Two things happened this past week. One is that Nashville got a sudden and very deep layer of snow that started early Friday morning. I was sitting at my desk looking out the window when snow began falling, quickly covering everything, and then the temperature dropped overnight so the places where I’d trudged back and forth taking the dogs out froze into solid ice so Saturday morning I skated out whenever I went out with the dogs.
The second thing is I read an article about how some automakers, especially the luxury ones, are building “brand experience centers” so customers, and even people who aren’t looking to buy a car, can just wander in and enjoy the outdoor deck, the café, the library—wait, what?—and the fancy restaurant with a Michelin-starred chef. That last is an interesting tie-in since the Michelin guide was started by a tire company even if it’s now more associated with pretentious, overpriced food, but that’s another story.
Putting all that stuff together in a single car dealership seems like a cool idea. It would make for a much nicer atmosphere than some of the experiences I’ve had at car dealerships, like the time my wife and I went looking—and we told the salesguy up front we were just looking—and he went off on a tangent about people coming in and wasting his time, then showed us a car we thought we might like but said he’d only negotiate pricing if we’d sign a form and when my wife crossed out the part that said “agrees to buy at this price” right after the space for our names the salesguy jumped up and started screaming in our faces. Then when we got up to leave he tried to block the door and started yelling at his manager that we’d been wasting his time and were terrible people, and I would have said, “Hey, we’re right here!” but he wasn’t paying any attention to us, which is how we were able to slip out.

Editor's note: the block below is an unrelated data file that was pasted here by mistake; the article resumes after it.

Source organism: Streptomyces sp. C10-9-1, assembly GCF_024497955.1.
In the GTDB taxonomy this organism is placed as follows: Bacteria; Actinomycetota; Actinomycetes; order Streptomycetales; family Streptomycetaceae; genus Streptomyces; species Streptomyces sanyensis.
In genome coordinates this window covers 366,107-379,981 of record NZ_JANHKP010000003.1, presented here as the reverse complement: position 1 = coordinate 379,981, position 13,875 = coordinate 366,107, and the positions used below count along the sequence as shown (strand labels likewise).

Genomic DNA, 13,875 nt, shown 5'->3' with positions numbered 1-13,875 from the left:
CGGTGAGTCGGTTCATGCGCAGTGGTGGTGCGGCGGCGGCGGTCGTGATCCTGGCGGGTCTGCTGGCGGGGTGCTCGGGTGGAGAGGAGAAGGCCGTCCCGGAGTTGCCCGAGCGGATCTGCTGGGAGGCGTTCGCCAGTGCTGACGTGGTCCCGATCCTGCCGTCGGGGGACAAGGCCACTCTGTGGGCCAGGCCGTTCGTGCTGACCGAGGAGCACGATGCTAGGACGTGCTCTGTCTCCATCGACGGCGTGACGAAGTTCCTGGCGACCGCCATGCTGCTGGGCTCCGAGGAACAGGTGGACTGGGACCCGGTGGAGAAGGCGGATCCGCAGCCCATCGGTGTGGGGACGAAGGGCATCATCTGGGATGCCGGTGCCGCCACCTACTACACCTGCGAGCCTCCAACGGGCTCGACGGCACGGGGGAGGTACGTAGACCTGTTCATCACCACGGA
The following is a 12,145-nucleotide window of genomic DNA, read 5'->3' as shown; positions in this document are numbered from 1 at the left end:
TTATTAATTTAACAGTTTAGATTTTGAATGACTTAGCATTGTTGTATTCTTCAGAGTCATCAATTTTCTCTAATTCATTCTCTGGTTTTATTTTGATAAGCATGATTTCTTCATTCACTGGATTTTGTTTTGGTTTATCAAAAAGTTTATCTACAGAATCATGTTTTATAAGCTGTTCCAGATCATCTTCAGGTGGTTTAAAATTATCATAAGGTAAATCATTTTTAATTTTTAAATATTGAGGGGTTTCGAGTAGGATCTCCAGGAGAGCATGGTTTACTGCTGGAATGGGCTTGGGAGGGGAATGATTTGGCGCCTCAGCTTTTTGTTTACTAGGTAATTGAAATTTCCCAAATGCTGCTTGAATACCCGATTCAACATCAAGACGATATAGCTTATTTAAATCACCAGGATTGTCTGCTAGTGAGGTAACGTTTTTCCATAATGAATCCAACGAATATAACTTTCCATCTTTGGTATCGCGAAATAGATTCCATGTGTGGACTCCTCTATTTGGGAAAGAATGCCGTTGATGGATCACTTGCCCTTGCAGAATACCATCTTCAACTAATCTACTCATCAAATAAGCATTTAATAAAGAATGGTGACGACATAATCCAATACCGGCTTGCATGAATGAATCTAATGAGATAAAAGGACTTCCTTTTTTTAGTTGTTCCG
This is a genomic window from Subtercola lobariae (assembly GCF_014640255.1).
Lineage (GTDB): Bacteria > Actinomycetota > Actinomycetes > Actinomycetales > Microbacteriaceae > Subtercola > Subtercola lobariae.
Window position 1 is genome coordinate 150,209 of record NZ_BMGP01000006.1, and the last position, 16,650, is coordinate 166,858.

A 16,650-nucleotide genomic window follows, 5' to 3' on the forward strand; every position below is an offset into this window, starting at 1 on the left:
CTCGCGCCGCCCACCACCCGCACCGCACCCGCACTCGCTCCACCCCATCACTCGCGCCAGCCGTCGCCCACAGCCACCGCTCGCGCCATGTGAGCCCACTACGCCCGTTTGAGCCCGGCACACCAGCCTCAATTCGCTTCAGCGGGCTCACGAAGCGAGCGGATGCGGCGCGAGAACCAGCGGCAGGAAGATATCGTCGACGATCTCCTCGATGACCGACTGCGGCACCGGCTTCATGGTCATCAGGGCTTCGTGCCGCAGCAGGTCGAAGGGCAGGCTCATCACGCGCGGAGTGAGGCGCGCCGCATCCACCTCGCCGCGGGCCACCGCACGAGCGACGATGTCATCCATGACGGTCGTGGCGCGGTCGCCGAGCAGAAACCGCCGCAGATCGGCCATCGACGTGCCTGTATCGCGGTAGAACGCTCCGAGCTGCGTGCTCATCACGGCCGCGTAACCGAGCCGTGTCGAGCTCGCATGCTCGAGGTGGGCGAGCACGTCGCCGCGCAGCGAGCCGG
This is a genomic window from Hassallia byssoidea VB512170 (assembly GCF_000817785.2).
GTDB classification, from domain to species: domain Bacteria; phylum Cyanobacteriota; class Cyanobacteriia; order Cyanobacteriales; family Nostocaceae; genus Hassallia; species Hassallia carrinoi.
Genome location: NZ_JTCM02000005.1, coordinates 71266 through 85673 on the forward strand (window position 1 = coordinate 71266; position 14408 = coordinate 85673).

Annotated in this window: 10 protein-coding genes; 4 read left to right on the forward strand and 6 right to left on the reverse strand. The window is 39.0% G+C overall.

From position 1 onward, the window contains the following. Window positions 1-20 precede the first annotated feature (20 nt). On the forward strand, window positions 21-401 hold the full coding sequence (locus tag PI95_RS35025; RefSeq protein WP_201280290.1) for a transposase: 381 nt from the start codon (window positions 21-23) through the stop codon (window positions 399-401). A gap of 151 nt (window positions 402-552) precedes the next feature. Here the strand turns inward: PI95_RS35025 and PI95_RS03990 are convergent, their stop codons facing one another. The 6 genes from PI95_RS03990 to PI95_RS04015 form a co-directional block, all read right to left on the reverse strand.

So, yeah, a place with a more relaxed atmosphere would be a nice change.
A third thing that was supposed to happen this weekend that didn’t because of the snow is I was going to take the car in to get the oil changed and the tires rotated, which usually takes a couple of hours and because, well, they’ve got the car, I’ll sit in the waiting room and drink really terrible coffee and read a book because they’ve got a TV in there but it’s stuck on the 24-hour infomercial channel and they’ve lost the remote. Sometimes I think about a TV commercial for the old Saturn cars, another brand that promised to make buying a car a more pleasant experience before they went out of business. This commercial, though, was about a guy driving across the country, apparently stopping at every Saturn dealership, and the data they collected on him:
Yeah, remember when keeping that kind of personal information on a customer was cute and companies didn’t use it for targeted advertising? Also I wish the place where I go to get the car’s oil changed had jelly doughnuts. Or just doughnuts. Or at least some better coffee.
There also seems to be something slightly counterintuitive about a car dealership packing a bunch of other businesses into a small space. It sounds nice but it’s also going to make me think, hey, if all these places can be set in the same building, or even within easy walking distance of each other, I’m going to rely a lot less on a car. I won’t say that to the dealers, though. They might start screaming in my face.